A biologics license application has been submitted to the FDA for omburtamab, previously referred to as burtomab, for the treatment of pediatric patients with central nervous system/leptomeningeal metastases from neuroblastoma.
A biologics license application (BLA) has been submitted to the FDA for omburtamab, previously referred to as burtomab, for the treatment of pediatric patients with central nervous system (CNS)/leptomeningeal metastases from neuroblastoma, according to an announcement by Y-mAbs Therapeutics, Inc.1
The nonclinical portion, as well as part of the CMC portion, of the rolling BLA had been submitted in June 2020, and the completion of the submission is projected to occur within the next 4 to 6 weeks, according to Y-mAbs. The clinical portion of the submission will be based on safety and efficacy data from 2 phase 2 studies: 101 (NCT03275402) and 03-133 (NCT00089245). Data from those trials are expected to be presented later this year.
“As the father of a long-term high-risk neuroblastoma survivor with CNS/leptomeningeal metastasis, I know how important this potentially is for families faced with brain metastasis from high-risk neuroblastoma and I am excited to see the initiation of Y-mAbs’ second BLA submission this year in neuroblastoma,” Thomas Gad, founder, chairman, and president of Y-mAbs said in a press release. “We believe this is a key milestone for families facing CNS/leptomeningeal metastases from neuroblastoma and for Y-mAbs.”
Omburtamab is a monoclonal antibody that was developed to bind to the surface of neuroblastoma cells. When linked to a radioisotope, it becomes suitable agent for radioimmunotherapy. Omburtamab is injected into the spinal fluid and works to deliver precise liquid radiation to eliminate cancer cells.3 The agent was developed by investigators from Memorial Sloan Kettering (MSK) Cancer Center and it is exclusively licensed by MSK to Y-mAbs.
In June 2017, the agent was granted a breakthrough therapy designation from the FDA. Under this designation, the agent qualifies for a rolling BLA submission.2 The designation was given to the agent based on data from the single-center Study 03-133 trial, in which 107 patients with CNS/leptomeningeal metastases from neuroblastoma received up to 2 doses of radiolabeled omburtamab.
Results demonstrated a median overall survival (OS) of 50.8 months with the agent, and the final median OS had not yet been reached.3 These findings compared well with the median survival of 47.1 months that were observed based on the first 93 patients enrolled on the study.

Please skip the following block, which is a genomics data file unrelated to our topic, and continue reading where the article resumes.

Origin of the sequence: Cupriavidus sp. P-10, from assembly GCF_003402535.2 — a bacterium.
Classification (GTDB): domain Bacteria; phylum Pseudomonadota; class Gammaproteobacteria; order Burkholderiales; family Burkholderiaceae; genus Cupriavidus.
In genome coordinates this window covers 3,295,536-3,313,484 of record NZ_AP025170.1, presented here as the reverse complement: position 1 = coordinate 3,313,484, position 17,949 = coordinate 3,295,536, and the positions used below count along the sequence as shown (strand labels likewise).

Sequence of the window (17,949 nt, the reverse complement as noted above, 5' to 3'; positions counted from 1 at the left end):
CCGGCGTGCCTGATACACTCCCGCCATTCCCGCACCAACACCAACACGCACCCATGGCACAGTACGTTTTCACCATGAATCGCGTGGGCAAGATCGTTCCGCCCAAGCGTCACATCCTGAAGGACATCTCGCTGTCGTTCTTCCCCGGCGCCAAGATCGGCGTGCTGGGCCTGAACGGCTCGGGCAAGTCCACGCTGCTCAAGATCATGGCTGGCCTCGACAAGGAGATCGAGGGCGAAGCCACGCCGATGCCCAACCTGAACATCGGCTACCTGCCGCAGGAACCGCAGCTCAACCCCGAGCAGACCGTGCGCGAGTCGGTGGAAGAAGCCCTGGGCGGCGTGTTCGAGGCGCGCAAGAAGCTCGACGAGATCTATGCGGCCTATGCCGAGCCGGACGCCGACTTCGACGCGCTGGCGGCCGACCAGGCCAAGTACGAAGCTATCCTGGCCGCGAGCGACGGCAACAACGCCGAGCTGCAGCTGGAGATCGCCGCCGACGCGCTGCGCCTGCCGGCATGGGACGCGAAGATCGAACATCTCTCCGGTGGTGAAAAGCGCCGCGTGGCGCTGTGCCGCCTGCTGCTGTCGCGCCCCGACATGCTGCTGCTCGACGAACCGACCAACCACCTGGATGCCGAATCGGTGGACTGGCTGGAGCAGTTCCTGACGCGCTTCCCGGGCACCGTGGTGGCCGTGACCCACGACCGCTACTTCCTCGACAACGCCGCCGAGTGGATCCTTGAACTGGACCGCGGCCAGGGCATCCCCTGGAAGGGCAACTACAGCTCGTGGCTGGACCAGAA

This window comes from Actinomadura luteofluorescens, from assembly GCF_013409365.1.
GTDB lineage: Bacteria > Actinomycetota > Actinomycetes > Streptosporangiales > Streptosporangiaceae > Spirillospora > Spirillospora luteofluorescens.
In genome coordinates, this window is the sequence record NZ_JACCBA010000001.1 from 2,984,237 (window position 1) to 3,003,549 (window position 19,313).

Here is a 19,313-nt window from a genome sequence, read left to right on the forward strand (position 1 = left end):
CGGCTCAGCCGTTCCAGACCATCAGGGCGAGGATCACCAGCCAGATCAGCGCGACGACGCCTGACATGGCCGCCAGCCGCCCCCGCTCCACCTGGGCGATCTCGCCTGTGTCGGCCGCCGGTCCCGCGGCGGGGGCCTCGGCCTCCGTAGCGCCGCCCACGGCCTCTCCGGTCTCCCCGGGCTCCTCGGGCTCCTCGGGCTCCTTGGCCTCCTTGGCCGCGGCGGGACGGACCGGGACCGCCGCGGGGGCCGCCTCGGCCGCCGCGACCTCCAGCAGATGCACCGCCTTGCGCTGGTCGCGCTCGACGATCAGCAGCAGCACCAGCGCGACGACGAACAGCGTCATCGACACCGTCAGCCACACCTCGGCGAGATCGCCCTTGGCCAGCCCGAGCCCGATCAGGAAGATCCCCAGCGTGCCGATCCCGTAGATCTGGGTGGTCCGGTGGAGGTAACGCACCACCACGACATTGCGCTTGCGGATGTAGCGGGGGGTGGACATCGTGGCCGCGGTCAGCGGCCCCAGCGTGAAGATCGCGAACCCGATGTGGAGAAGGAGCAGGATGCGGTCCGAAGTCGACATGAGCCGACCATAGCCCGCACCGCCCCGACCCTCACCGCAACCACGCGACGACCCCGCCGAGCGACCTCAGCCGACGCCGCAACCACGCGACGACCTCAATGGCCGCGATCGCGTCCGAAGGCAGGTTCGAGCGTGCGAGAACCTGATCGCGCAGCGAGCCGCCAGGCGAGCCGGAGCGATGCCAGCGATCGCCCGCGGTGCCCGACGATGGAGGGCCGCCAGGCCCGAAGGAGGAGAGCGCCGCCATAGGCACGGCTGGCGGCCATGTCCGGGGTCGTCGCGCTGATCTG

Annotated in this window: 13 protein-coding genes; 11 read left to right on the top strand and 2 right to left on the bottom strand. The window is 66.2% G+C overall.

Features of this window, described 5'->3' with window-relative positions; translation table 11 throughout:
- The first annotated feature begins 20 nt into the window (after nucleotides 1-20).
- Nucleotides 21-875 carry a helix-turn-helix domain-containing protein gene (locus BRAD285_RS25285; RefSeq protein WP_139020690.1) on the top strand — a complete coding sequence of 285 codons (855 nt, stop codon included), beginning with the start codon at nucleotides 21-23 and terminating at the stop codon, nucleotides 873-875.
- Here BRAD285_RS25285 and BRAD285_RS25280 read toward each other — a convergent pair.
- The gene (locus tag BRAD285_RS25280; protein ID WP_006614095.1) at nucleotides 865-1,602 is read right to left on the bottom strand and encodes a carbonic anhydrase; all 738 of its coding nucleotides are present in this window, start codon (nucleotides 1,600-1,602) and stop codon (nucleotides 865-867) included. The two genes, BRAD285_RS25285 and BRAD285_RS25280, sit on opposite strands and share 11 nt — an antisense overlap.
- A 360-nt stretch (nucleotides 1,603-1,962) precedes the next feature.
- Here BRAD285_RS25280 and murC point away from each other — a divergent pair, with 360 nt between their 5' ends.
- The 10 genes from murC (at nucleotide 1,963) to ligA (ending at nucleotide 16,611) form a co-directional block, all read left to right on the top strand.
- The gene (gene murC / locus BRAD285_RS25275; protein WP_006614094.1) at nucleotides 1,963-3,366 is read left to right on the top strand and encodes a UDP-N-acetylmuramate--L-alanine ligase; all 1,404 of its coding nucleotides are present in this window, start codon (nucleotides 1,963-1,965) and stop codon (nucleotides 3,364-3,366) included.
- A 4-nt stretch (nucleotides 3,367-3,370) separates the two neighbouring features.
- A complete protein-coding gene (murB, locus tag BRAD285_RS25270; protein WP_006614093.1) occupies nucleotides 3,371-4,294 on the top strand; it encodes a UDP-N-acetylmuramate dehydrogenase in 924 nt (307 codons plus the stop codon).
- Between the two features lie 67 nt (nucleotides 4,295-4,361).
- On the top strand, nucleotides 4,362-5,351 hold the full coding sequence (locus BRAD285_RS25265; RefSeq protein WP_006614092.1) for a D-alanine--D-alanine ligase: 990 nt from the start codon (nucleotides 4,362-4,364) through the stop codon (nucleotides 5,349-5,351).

Moreover, a total of 68 patients diagnosed with other CNS cancers, including metastatic tumors, were given a total of 201 injections of the agent, which were administered in the outpatient setting. The results also indicated that the agent was safe; it was found to precisely target cancer cells, while preventing damage to surrounding brain tissues.
Rare, self-limited adverse events (AEs) included fever, headache, and vomiting, which were all grade 1 or 2. However, 3 injections were linked with grade 3 AEs that required treatment discontinuation; these events included meningitis and increasing communicating hydrocephalus. Myelosuppression was reported in patients who received craniospinal radiation at dose levels that exceeded 60 mCi; however, this was not considered to be a dose-limiting toxicity.
The primary CNS diagnoses included medulloblastoma (n = 27), ependymoma (n = 9), and embryonal tumors with multilayered rosettes (n = 4). Additionally, metastatic tumors included sarcoma (n = 9), melanoma (n = 5), among others (n = 14). As of October 28, 2019, 26 of 68 patients with those highly deadly diagnoses remained alive.4
“We have met with several colleagues in the United States and Europe to help facilitate a formal collaboration that will permit omburtamab to be administered at their centers,” Kim Kramer, MD, lead investigator of the study and a pediatric oncologist at MSK Cancer Center, said in a blog post issued by the institution.5 “It’s super exciting to move this forward beyond the success that we’ve had with the drug at MSK, and to enable children throughout the world the chance to receive this life-saving treatment.”